You should now understand the techniques for using XML serialization in conjunction with XML Schemas to exchange data between .NET and Java in a common format. This section discusses the recommendations for exchanging data between .NET and J2EE successfully in different enterprise environment scenarios.
In enterprise environments, there are three interoperability scenarios that frequently occur when developing a common format for exchanging data between .NET and J2EE. These are:
Linking new applications.
Linking a new application to an existing application.
Linking two (or more) existing applications.
Unfortunately, the first scenario is the easiest but least common, whereas the last is the most difficult and the most common.
In this scenario, you are developing applications on different platforms that need to exchange data with each other. Here the assumption is that you are building each application from scratch and your developers have decided on a common data format for each application before development.
The best practice recommendations for this scenario are:
Use XSD to define common or shared types and then generate platform-specific code from those shared types.
Create a central XSD repository for your development teams to provide for consistency in generating types across applications.
Avoid exposing elements that XSD does not define — always use types that are published in XSD.
Test data types with test utilities before writing your application.
In this second scenario, you have an existing application on either platform and you need to implement interoperability between this existing application and a new application on the opposite platform.
This scenario assumes you do not have the ability to change the data types in the existing application.
For example, you may have an existing multi-tier J2EE application that uses several defined complex types, such as CustomerData or OrderData. You now have to develop a new ASP.NET Presentation tier that must interoperate with this existing J2EE application. You need to exchange data in the CustomerData and OrderData data types with the new .NET Presentation tier application. However, .NET has no corresponding data types to match the Java CustomerData and OrderData data types.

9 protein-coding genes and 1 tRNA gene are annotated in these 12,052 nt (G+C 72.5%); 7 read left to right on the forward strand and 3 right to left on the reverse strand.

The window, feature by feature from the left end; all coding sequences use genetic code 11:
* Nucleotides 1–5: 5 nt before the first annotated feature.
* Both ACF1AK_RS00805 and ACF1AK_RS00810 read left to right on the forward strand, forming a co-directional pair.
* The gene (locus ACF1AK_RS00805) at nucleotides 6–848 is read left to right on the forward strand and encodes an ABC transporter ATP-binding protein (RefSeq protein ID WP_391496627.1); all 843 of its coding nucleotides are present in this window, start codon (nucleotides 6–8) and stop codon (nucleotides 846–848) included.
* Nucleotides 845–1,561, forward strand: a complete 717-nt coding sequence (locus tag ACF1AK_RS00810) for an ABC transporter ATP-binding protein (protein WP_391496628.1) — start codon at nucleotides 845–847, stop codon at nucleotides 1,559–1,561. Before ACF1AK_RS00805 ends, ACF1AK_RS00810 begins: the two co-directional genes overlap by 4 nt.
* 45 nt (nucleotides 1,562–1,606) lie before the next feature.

In this scenario, the best practice recommendations are:
Generate XSDs from the data types that the existing application exposes.
Use these XSDs to generate corresponding data type classes in the new application’s platform.
Follow the recommendations from the first scenario.
This is the most common scenario in enterprise environments, and, unfortunately, the most difficult. Here you have two or more existing applications on different application platforms and you need to implement interoperability between these applications. You also have limited or no ability to change the data types in any of the existing applications. You will have to adapt or convert the data in at least one of the applications into a different format in order to exchange data.
There are several solutions to this scenario. The two most common are:
Use a common format and a single adapter:
Select one application’s data type as a common format for exchanging data.
Implement an adapter layer on the other application to convert its data type to the common format.
Use a common XML Schema and adapters for each application:
Design a common canonical XML Schema based on the business requirements of the exchanged data.
Generate platform-specific types from the common schema.
Implement adapters on all applications to convert their data types to the common data type.
For example, you have an existing .NET Framework application that needs to talk to an existing J2EE application. The applications need to exchange data about customers. The J2EE application has a Customer class and the .NET Framework application also has a Customer class. Unfortunately, neither the .NET nor J2EE Customer classes derive from the same schema. Interoperability was not a factor when the developers created these applications, so the classes are incompatible.
You could design a common XML Schema for CustomerData, and then generate platform-specific CustomerData data types for exchanging data based on that common XML Schema. However, you may not have the ability to replace the platform-specific Customer class used throughout each application with the new CustomerData classes that the common schema generates. This approach would also not be consistent with application best practice.
To resolve this issue, add a new interoperability layer (or adapter) to each application that converts the existing Customer type to the new common CustomerData data type. This adapter copies the field values of the Customer native type into the new CustomerData common type (or vice versa, depending on the direction of data exchange). You can then use the new CustomerData classes in both .NET and Java to exchange data between the two applications through each application’s adapter.